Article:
What conferences are on your must-attend list? I’ve been energised by going to events that are at the intersection of biotech, IT, and security. I like to hear first-hand where biotech organisations are in their cloud journey and the unique security challenges they face. There are some great security conferences for security practitioners, and some of them are notoriously fun, but you don’t get to connect with customers at them. So I try to divide time between the two different types of conferences.

What is the best trend in cybersecurity? The worst? The best trend is companies adopting cloud and enterprise SaaS, effectively taking advantage of security economies of scale that modern software provides. Enterprise SaaS companies have a responsibility for security, and they have security capabilities and teams beyond what most companies can afford. It’s the same with Benchling, security is an integral part of the product we’re offering to our customers.

At the same time, one of the worst trends I’m seeing is a distrust in cloud technology, which is unfortunately a more common sentiment in biotech. A lot of biotechs are still adhering to a security strategy from the late 1990s, using on-premises technology and essentially using firewalls as the first and only line of defence. More times than not, maintaining an on-prem strategy exposes you to more risk because 100% of the security responsibility and resourcing is on you. Most companies that distrust cloud computing are actually less secure than the cloud providers they distrust.

What’s the best career advice you ever received? Mentoring security engineers to understand the value of security in business and for people will make them better engineers.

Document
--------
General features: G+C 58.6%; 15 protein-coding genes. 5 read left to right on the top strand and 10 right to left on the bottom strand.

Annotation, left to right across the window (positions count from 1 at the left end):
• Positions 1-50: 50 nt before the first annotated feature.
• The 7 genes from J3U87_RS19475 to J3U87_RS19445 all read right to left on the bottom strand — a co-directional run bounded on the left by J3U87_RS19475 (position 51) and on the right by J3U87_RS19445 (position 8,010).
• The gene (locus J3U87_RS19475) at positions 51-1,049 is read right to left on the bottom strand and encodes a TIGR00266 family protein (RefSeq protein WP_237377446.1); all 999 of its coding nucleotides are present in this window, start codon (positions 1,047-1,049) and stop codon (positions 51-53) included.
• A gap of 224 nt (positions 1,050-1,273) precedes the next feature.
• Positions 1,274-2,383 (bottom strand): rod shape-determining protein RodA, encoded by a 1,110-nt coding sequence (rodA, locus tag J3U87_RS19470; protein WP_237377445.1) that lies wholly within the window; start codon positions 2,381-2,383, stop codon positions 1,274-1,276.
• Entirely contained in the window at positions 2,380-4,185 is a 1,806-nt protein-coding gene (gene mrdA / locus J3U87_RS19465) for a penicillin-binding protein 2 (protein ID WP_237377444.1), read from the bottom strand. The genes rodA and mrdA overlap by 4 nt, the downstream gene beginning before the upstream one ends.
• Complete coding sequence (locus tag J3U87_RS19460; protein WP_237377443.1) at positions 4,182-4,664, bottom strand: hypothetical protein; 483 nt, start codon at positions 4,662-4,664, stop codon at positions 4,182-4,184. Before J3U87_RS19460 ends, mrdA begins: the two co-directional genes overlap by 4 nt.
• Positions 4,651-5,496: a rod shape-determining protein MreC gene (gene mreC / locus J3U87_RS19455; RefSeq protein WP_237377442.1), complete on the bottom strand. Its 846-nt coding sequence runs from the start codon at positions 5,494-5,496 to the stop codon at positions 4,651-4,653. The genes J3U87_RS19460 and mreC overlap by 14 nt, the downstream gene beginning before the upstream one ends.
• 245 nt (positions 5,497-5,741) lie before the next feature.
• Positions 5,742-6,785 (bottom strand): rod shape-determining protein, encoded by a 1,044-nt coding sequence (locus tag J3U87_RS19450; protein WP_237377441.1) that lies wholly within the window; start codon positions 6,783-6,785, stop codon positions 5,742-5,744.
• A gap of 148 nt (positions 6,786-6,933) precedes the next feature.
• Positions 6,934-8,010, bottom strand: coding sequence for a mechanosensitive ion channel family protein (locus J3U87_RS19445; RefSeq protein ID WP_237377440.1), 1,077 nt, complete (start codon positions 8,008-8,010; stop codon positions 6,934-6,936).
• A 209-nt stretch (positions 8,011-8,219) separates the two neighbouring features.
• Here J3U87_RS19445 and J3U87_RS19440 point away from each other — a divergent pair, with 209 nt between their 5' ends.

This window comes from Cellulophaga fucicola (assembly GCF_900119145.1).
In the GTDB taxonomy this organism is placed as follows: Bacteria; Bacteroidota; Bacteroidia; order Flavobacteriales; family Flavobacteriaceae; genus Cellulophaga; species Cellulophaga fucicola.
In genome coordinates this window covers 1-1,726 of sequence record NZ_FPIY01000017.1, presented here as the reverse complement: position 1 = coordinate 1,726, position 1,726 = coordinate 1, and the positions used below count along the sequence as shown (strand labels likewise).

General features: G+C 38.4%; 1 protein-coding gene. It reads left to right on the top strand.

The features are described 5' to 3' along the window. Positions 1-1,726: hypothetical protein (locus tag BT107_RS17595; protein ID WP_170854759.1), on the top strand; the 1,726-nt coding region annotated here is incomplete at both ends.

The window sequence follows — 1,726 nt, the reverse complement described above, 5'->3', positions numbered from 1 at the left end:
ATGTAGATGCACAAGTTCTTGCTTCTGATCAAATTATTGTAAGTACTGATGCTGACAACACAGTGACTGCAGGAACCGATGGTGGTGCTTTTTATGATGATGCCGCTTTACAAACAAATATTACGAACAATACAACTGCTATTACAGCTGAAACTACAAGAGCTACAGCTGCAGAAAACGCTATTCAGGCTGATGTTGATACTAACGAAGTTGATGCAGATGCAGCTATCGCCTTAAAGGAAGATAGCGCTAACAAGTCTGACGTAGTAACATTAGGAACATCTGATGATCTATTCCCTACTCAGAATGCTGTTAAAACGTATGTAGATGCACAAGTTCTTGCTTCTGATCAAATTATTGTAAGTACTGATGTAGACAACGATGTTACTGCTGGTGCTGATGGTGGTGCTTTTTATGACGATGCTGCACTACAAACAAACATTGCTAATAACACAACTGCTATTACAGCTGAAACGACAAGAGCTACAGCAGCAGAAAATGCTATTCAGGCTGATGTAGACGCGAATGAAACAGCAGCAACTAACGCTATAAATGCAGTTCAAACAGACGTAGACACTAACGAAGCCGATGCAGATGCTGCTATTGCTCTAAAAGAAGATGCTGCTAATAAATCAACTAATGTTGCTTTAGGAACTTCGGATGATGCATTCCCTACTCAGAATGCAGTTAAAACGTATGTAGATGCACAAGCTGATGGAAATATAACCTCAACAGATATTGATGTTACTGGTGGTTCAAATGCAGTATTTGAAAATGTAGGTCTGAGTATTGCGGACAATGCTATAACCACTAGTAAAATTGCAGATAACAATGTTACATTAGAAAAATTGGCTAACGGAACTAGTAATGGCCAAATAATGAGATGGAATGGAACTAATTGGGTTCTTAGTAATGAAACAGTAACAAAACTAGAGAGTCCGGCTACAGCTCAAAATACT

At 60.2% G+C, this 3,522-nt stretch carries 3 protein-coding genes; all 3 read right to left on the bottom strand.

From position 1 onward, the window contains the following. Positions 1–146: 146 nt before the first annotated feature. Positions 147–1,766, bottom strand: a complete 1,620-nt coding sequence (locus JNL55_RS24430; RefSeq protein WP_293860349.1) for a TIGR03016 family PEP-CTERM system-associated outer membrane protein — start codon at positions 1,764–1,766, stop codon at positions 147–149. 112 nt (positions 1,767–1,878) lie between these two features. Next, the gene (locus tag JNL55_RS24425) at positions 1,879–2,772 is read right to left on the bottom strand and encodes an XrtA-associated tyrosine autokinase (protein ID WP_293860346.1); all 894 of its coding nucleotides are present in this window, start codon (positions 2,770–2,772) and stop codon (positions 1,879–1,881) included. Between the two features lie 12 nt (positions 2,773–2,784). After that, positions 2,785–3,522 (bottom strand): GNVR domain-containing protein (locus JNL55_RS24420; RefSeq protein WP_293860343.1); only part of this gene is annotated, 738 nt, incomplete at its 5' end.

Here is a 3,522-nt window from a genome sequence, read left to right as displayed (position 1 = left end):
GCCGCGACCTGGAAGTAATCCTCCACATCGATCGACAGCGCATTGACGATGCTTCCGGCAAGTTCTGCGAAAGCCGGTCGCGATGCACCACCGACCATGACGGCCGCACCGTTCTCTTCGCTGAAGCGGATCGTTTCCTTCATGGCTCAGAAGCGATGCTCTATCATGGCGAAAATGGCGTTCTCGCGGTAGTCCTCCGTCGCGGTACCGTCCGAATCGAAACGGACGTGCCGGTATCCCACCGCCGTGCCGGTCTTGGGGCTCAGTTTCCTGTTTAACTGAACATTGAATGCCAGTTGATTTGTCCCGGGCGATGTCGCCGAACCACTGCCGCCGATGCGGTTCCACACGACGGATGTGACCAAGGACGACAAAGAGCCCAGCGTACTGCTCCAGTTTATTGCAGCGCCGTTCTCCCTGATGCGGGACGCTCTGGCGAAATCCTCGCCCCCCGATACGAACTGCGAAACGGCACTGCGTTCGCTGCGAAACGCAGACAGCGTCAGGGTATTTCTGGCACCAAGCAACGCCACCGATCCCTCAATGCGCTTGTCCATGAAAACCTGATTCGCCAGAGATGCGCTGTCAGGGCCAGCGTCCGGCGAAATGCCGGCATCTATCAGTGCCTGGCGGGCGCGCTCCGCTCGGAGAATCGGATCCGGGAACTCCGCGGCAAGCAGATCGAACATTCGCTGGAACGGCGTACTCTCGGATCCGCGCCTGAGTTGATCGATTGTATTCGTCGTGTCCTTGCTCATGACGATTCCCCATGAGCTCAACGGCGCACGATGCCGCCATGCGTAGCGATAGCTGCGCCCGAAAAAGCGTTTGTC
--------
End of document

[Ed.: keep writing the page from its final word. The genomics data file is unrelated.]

What advice would you give aspiring security leaders? Your goal is to reduce security risk across the board. One of the best ways to do that is to truly, deeply embed security throughout your organisation. Security can and should influence the sales cycle, influence internal operations, and be a core part of a company’s strategy. Security certainly plays a role with marketing and communications, with an emphasis on trust. Create a model for security that spans across the entire organisation, not just within the technical side of your organisation.

What has been your greatest career achievement? In security, we often get asked about the scariest vulnerabilities, the worst breaches, etc. that we have lived through. People are often enamoured by our “war stories”, but when asked what my greatest achievements are, I start naming people. I have had a lot of young engineers join my teams, eager to learn and innovate, then grow through coaching, mentoring, and experience to become CISOs, startup founders, engineering executives, etc. Watching them grow and succeed in their careers, having played a hand in developing their talents, those are my greatest achievements.

Looking back with 20:20 hindsight, what would you have done differently? Each step I took in my career has been quite valuable to me, helping shape who I am today. So it isn’t that I would have changed something on that front. What I would have tried to do differently is come to an understanding faster - that you really can use security, technical knowledge, and leadership to make massive changes for companies and communities. I didn’t understand that until I was well into my career and if I had, I probably would have aimed to have had more of an impact earlier.